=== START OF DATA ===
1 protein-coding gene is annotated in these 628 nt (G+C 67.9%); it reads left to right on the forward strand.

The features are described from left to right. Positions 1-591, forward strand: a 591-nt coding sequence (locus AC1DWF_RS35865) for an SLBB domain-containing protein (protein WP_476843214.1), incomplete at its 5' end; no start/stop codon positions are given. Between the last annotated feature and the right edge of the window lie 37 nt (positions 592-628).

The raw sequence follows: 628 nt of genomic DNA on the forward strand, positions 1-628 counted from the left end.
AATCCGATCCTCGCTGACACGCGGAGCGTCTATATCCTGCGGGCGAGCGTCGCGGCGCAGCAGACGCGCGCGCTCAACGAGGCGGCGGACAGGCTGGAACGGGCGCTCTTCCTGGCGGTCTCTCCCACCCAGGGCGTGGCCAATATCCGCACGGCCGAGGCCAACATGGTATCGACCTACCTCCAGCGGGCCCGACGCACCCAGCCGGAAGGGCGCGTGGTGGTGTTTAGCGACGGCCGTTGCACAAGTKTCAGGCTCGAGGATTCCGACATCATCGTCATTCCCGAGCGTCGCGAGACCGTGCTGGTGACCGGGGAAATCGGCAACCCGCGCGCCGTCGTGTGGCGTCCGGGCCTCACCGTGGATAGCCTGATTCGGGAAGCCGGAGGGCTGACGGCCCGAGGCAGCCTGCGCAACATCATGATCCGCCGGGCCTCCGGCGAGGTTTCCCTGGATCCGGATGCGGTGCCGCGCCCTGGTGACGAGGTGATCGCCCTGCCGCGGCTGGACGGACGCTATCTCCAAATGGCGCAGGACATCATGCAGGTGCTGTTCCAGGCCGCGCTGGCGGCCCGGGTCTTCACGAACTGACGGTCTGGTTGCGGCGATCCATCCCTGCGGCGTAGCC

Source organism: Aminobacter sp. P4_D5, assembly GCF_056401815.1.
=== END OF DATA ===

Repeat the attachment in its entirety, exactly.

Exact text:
1 protein-coding gene is annotated in these 628 nt (G+C 67.9%); it reads left to right on the forward strand.

The features are described from left to right. Positions 1-591, forward strand: a 591-nt coding sequence (locus AC1DWF_RS35865) for an SLBB domain-containing protein (protein WP_476843214.1), incomplete at its 5' end; no start/stop codon positions are given. Between the last annotated feature and the right edge of the window lie 37 nt (positions 592-628).

The raw sequence follows: 628 nt of genomic DNA on the forward strand, positions 1-628 counted from the left end.
AATCCGATCCTCGCTGACACGCGGAGCGTCTATATCCTGCGGGCGAGCGTCGCGGCGCAGCAGACGCGCGCGCTCAACGAGGCGGCGGACAGGCTGGAACGGGCGCTCTTCCTGGCGGTCTCTCCCACCCAGGGCGTGGCCAATATCCGCACGGCCGAGGCCAACATGGTATCGACCTACCTCCAGCGGGCCCGACGCACCCAGCCGGAAGGGCGCGTGGTGGTGTTTAGCGACGGCCGTTGCACAAGTKTCAGGCTCGAGGATTCCGACATCATCGTCATTCCCGAGCGTCGCGAGACCGTGCTGGTGACCGGGGAAATCGGCAACCCGCGCGCCGTCGTGTGGCGTCCGGGCCTCACCGTGGATAGCCTGATTCGGGAAGCCGGAGGGCTGACGGCCCGAGGCAGCCTGCGCAACATCATGATCCGCCGGGCCTCCGGCGAGGTTTCCCTGGATCCGGATGCGGTGCCGCGCCCTGGTGACGAGGTGATCGCCCTGCCGCGGCTGGACGGACGCTATCTCCAAATGGCGCAGGACATCATGCAGGTGCTGTTCCAGGCCGCGCTGGCGGCCCGGGTCTTCACGAACTGACGGTCTGGTTGCGGCGATCCATCCCTGCGGCGTAGCC

Source organism: Aminobacter sp. P4_D5, assembly GCF_056401815.1.